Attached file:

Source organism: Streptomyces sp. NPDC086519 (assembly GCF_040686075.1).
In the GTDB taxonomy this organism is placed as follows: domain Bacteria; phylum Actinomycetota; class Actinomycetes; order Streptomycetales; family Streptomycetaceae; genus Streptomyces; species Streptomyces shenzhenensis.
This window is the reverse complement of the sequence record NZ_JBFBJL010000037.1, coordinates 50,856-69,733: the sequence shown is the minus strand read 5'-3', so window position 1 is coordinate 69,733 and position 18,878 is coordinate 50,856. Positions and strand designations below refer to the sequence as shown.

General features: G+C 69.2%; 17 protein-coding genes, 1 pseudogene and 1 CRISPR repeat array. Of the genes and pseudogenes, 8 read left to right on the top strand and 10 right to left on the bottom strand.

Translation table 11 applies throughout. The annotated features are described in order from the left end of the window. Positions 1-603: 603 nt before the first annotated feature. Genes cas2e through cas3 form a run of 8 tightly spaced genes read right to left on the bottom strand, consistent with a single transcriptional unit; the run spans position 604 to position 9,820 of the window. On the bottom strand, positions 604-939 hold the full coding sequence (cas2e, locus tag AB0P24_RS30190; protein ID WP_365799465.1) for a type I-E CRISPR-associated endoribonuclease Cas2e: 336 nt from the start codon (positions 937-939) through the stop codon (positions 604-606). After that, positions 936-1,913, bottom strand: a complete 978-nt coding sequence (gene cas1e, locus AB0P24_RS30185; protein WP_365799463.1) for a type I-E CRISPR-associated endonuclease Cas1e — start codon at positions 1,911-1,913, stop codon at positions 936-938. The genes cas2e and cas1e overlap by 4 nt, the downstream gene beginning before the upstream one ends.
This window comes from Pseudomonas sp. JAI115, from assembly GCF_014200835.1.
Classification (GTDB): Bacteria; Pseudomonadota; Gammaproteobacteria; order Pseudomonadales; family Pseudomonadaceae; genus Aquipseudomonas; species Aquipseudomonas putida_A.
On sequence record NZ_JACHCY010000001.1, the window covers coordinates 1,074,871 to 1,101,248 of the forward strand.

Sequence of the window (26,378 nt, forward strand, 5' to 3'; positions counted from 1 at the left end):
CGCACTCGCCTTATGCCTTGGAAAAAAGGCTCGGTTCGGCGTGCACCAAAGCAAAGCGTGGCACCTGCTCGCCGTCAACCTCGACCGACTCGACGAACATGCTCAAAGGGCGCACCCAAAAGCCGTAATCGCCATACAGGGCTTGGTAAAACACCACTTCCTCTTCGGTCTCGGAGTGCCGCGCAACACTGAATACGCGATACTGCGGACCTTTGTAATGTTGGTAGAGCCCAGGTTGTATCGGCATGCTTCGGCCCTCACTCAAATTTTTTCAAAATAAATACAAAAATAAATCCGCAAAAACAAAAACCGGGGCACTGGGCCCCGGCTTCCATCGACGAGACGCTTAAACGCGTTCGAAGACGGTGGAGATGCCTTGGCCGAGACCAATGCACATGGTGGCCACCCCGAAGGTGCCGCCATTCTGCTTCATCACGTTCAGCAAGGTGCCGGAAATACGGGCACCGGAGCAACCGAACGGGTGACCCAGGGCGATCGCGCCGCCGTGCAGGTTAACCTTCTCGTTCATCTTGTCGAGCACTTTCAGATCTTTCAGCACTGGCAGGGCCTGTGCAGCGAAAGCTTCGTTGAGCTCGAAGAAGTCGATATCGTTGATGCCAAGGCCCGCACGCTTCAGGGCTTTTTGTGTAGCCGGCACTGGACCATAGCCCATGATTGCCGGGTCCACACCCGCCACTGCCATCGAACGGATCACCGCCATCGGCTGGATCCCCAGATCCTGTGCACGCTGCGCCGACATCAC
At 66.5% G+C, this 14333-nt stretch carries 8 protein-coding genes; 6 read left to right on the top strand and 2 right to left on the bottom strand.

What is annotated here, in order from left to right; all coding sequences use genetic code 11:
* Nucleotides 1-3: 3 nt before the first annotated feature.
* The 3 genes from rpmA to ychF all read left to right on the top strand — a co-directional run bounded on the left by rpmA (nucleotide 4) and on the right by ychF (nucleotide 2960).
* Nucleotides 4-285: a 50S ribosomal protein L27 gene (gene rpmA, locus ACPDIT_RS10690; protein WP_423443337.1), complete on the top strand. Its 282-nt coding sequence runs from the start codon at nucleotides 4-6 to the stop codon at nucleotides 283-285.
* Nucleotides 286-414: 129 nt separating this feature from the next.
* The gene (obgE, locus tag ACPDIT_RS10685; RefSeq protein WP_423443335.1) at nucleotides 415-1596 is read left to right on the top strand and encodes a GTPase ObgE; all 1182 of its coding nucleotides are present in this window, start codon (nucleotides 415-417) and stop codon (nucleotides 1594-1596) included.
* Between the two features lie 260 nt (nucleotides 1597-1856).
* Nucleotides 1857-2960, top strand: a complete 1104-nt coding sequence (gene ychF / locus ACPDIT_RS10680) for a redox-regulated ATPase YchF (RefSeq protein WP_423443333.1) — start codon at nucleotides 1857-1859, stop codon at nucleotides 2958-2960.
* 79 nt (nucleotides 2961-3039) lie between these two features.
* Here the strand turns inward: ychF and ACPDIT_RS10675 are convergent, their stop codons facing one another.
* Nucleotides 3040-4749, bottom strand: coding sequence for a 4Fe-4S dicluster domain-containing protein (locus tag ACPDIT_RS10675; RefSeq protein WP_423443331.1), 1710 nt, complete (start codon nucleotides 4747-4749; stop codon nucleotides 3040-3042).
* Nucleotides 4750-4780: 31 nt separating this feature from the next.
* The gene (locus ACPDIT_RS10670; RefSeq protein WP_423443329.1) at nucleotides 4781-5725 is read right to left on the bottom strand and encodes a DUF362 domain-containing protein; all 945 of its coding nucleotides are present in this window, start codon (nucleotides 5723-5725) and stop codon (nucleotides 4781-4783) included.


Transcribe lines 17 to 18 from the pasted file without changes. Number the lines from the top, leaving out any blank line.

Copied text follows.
* The gene (obgE, locus tag ACPDIT_RS10685; RefSeq protein WP_423443335.1) at nucleotides 415-1596 is read left to right on the top strand and encodes a GTPase ObgE; all 1182 of its coding nucleotides are present in this window, start codon (nucleotides 415-417) and stop codon (nucleotides 1594-1596) included.
* Between the two features lie 260 nt (nucleotides 1597-1856).